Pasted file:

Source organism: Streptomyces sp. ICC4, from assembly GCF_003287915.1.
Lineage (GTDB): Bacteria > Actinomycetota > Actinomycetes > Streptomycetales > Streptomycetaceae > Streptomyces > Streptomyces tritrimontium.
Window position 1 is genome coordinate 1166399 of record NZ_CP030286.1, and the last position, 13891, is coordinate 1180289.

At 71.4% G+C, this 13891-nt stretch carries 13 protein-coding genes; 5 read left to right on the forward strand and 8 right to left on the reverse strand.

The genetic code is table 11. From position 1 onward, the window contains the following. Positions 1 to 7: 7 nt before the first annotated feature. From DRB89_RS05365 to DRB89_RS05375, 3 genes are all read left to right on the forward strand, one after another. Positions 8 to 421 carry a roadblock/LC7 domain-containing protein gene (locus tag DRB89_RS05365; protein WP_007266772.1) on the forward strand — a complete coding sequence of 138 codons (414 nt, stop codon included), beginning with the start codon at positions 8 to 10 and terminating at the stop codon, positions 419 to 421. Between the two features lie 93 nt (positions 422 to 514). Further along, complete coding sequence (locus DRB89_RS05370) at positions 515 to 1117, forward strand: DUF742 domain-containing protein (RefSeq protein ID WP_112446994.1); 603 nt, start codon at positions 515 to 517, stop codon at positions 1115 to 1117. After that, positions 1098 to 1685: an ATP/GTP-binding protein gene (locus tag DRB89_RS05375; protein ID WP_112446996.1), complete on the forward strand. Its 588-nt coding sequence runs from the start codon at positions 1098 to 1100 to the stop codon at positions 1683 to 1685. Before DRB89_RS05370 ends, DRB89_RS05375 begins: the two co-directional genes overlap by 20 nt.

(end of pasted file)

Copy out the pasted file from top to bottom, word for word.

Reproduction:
Source organism: Streptomyces sp. ICC4, from assembly GCF_003287915.1.
Lineage (GTDB): Bacteria > Actinomycetota > Actinomycetes > Streptomycetales > Streptomycetaceae > Streptomyces > Streptomyces tritrimontium.
Window position 1 is genome coordinate 1166399 of record NZ_CP030286.1, and the last position, 13891, is coordinate 1180289.

At 71.4% G+C, this 13891-nt stretch carries 13 protein-coding genes; 5 read left to right on the forward strand and 8 right to left on the reverse strand.

The genetic code is table 11. From position 1 onward, the window contains the following. Positions 1 to 7: 7 nt before the first annotated feature. From DRB89_RS05365 to DRB89_RS05375, 3 genes are all read left to right on the forward strand, one after another. Positions 8 to 421 carry a roadblock/LC7 domain-containing protein gene (locus tag DRB89_RS05365; protein WP_007266772.1) on the forward strand — a complete coding sequence of 138 codons (414 nt, stop codon included), beginning with the start codon at positions 8 to 10 and terminating at the stop codon, positions 419 to 421. Between the two features lie 93 nt (positions 422 to 514). Further along, complete coding sequence (locus DRB89_RS05370) at positions 515 to 1117, forward strand: DUF742 domain-containing protein (RefSeq protein ID WP_112446994.1); 603 nt, start codon at positions 515 to 517, stop codon at positions 1115 to 1117. After that, positions 1098 to 1685: an ATP/GTP-binding protein gene (locus tag DRB89_RS05375; protein ID WP_112446996.1), complete on the forward strand. Its 588-nt coding sequence runs from the start codon at positions 1098 to 1100 to the stop codon at positions 1683 to 1685. Before DRB89_RS05370 ends, DRB89_RS05375 begins: the two co-directional genes overlap by 20 nt.